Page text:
We propose the usage of a semantic kb to address the challenges identified above. A kb comprises primary information, logically interconnected by database semantics and stored free of constraints in a metastructural database. In contrast to a database, a KB has primary methods of data processing, which allow the continuous generation of new information based on existing data (Krótkiewicz et al., 2018, 2016). kbs have been applied in various areas, including management of sensor data (Nambi et al., 2014), the elicitation of high-quality requirements (Kaiya and Saeki, 2006), and even vulnerability management (Wang and Guo, 2009). In contrast to existing approaches, we apply kbs to the domain of secure software engineering to manage security reports. However, this implies multiple changes to existing concepts to ensure a successful function in this use case. Initially, we consider the content of the kb as belief instead of knowledge due to the lack of data reliability. This particularly includes contradictory information from our data sources. Consequently, belief must be revisable, including the explicit belief (provided from outside the kb) and derived belief (derived by the kb). Moreover, the inference procedure must be customized to each project. This implies that each kb has to deal with belief and inference rules being incrementally added or changed throughout the project. As each kb is unique to its project, a traditional approach using a static ontology is not feasible for our use case, especially when considering changing inference rules. Instead, we enable the incremental creation of a kb for each project. To ensure a consistent kb, we monitor all changes to the kb and identify contradictory information. If conflicting data is identified, it is resolved by considering external human input as more reliable (e.g., False Positive identification). Any belief derived from the formerly contradictory information is revised and re-calculated.

With this approach, we can address various challenges of the industrial security report management with a semantic kb. The automated generation of data with pre-written inference rules ensures high reliability, high comprehensibility, project customization and reduces the scope for human errors. The automation of the report management reduces the manual effort and speeds up processing.

2.2. Practice

In order to test our theoretical concept, we implemented it for industrial software development projects. We realized our concepts of belief, inference rules, continuous inference, and metastructural data storage in the components depicted in Figure 1.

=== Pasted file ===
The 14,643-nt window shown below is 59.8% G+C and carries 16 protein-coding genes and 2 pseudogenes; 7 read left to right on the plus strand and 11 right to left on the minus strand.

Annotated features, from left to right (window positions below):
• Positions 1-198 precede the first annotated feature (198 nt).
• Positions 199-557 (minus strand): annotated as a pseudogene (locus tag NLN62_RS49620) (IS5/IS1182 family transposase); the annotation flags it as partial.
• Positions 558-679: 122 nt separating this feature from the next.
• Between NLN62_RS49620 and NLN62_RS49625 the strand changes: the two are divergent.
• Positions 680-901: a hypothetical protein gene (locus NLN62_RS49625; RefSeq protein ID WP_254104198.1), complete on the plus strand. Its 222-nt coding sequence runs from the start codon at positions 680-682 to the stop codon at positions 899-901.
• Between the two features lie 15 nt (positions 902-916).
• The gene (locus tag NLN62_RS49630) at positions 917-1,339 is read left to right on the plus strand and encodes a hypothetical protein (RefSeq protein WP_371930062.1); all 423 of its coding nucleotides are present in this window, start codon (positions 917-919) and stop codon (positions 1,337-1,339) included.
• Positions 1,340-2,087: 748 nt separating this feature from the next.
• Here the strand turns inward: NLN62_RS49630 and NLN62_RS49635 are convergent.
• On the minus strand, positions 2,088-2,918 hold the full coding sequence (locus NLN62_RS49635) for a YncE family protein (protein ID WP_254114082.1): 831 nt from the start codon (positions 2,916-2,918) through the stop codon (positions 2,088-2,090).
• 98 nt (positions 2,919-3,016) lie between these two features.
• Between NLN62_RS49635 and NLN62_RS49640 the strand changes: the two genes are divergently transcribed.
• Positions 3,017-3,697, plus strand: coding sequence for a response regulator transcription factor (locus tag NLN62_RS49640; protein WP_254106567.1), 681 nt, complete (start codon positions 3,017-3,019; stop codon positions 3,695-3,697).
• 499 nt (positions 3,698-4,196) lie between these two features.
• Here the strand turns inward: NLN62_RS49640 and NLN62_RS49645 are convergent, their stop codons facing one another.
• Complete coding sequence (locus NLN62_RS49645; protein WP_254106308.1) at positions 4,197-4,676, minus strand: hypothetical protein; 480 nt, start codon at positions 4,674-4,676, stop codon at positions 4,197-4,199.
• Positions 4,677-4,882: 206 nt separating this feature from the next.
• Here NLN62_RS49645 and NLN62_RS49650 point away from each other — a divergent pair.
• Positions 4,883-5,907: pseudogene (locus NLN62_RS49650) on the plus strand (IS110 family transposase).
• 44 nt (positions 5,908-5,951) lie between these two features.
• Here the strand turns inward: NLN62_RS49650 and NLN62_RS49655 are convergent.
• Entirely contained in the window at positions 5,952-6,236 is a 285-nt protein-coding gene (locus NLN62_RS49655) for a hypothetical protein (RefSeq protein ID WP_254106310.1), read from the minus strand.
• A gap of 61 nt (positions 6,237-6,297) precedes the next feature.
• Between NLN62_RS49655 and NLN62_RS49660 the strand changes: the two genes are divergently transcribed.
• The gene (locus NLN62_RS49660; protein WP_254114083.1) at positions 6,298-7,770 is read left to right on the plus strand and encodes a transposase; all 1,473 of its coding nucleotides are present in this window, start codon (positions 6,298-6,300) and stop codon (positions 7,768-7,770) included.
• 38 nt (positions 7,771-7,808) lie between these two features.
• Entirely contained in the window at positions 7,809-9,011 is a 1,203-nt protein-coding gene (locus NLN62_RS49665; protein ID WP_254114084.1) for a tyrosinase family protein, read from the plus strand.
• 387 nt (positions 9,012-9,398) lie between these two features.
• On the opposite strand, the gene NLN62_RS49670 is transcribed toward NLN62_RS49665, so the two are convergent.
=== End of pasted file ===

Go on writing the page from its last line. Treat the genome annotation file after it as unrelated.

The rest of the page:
Figure 1. Component Overview of Example kb

The Data Storage component, which comprises rules and belief, is implemented using the Elasticsearch search engine, which allows us to perform advanced queries on the data. Belief is stored in entities of Elasticsearch documents. Inference rules, however, are written in Python code. The step where our inference rules are applied to the current content of the kb to derive new information is implemented by the Inference Engine. With the Logical Core

, we ensure consistency between new beliefs being added or existing beliefs being revised. These components are implemented in Python, using a self-developed logic to ensure consistency within the kb. Investigating the connections to incremental logic programming approaches, such as Differential Datalog

(VMware, 2022), is an interesting direction for future work.

In practice, each project has to customize the information contained in the kb by writing documents for belief and inference rules. Based on our experience, specific inference rules are necessary for any project. These include a parser for security reports, a deduplication between findings, a validation of findings using human expertise, and a prioritization of the resulting issues. In most cases, these inference rules are streamlined, meaning that they build upon each other in a pipeline-like manner. To avoid the artificial inflation of the kb, we restrict new inferences solely to those that might be invalidated by external input (e.g., incorrect deduplication).

Deduplication, e.g., works on findings that have been parsed before from the original reports. During the execution of this rule, findings with similar values for title or description are summarized. As this could incorrectly connect two findings, external input correcting potentially flawed inferences is considered during execution. In such cases, the logical core would investigate whether this makes a revision of belief necessary. We are currently utilizing this kb in industrial software development projects to manage reports from automated security testing to evaluate its relevance and usefulness.

3. Conclusion and Future

The management of reports produced by security activities in industrial DevOps projects is essential in every domain. In this paper, we suggest a novel approach of using a semantic KB for this use case. We indicate necessary changes to existing KB concepts and introduce our concept implementation. We believe that utilizing logical inferences in combination with the reliability of a KB is a promising approach for usage in industrial software engineering projects. Substantiating this belief with a long-term evaluation in a realistic setting will be the core activity of future work.